This reading from Hebrews today sets before us the inspiring example of the perfect obedience of Christ, who was the Son of God. He had no sins, he had nothing to atone for, eternal happiness was his by virtue of his sonship. Yet God the Father asked him to undergo the tortures and torments of crucifixion in his human nature for our sakes, and he obeyed! This is the sublime model of perfect obedience, the unparalleled example of complete submission to God’s will. It is set before us in this short reading. How could we be expected to imitate the perfect Christ? Yet St. Paul not only says we are expected to do so, but commands his Philippian converts to do so when he says. “In your minds you must be the same as Christ Jesus… who was divine but emptied himself to assume the condition of a slave, being born in the likeness of men. And being found in human form he humbled himself and became obedient unto death even death on a cross (Phil. 2: 5-8). St. Paul and his disciple, the author of Hebrews, call on Christians to imitate the obedience of Christ. In doing this they are asking no more than he himself asked when he laid down the condition for discipleship: “if any man would come after me, let him deny himself and take up his cross and follow me” (Mt. 16: 24, see today’s gospel also).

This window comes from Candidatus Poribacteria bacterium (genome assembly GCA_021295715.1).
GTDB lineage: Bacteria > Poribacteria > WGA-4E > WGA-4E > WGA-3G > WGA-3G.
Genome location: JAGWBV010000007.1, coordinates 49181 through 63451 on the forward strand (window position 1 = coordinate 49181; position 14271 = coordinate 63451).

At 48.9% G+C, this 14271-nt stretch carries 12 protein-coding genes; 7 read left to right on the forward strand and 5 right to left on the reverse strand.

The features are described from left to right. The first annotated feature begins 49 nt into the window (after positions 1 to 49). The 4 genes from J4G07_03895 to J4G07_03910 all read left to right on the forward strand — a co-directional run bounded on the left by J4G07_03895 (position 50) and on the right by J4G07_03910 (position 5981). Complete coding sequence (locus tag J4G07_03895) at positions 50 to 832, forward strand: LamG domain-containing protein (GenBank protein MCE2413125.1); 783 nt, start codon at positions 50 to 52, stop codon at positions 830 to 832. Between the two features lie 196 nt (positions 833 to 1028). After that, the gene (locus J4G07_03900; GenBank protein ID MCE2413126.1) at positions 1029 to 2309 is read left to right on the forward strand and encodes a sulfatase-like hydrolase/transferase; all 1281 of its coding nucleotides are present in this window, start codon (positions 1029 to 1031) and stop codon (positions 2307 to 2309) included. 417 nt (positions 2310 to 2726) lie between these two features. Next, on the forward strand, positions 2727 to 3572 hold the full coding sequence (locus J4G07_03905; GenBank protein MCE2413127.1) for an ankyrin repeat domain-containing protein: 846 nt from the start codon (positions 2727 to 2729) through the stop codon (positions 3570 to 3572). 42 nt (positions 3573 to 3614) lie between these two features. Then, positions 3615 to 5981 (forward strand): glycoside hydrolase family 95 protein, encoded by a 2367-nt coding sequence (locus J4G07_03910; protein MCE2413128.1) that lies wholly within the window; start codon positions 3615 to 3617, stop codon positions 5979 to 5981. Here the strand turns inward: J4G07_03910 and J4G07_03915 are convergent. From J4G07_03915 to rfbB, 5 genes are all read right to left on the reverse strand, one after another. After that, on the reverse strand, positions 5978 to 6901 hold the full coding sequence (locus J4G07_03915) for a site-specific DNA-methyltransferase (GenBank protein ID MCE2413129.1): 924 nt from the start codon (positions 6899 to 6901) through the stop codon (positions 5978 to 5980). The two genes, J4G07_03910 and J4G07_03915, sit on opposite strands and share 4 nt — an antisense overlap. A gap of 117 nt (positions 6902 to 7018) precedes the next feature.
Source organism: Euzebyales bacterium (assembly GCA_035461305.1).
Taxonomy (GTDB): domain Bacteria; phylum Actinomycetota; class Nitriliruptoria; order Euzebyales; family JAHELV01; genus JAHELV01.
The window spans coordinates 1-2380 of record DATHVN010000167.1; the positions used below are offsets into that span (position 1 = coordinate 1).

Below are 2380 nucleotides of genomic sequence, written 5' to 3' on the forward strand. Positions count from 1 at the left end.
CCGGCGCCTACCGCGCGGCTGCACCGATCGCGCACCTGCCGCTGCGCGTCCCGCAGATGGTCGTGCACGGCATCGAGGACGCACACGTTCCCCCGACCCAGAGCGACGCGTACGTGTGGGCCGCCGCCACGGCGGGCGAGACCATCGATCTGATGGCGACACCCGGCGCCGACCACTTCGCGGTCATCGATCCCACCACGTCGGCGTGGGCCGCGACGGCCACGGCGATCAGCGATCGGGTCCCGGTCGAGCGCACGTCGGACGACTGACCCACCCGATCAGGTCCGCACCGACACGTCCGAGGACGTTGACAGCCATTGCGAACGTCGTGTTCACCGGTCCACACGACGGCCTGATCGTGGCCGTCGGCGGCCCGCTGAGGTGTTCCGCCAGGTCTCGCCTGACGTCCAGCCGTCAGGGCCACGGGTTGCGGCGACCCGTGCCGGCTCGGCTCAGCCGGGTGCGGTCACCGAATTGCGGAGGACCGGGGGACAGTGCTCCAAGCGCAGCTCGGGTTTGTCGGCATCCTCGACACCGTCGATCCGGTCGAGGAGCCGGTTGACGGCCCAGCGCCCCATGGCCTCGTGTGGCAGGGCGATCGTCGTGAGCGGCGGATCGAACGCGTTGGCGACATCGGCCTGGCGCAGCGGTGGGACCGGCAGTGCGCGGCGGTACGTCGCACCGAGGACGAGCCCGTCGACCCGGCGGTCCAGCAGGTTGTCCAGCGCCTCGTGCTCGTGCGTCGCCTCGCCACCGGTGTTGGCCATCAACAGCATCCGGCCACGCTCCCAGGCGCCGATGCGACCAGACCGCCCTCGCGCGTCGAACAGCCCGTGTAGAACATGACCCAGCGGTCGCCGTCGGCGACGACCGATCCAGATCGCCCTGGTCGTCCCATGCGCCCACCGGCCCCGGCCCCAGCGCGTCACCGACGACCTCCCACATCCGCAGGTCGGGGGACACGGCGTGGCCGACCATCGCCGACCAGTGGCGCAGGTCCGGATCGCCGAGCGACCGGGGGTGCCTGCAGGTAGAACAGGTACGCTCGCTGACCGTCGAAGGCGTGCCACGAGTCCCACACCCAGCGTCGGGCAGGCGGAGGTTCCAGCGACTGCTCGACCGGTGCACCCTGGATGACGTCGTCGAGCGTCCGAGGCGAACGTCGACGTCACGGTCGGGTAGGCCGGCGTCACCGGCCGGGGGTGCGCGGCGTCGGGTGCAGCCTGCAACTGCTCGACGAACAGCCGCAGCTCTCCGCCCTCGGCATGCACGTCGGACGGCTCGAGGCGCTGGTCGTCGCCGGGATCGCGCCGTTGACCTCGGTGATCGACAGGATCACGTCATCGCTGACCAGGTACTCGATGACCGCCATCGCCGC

The truly sincere Christian must be ready to suffer torture and crucifixion, if called on for the sake of Christ. Many have done so but true obedience for most of us consists in carrying our own crosses, our sicknesses, our loneliness, our struggles for earthly existence our sorrows and bereavements. These may not lead to the Calvary of martyrdom, but they lead us over very rough roads – roads, however, which bring us, in God’s good time, to the reward won for us on Calvary.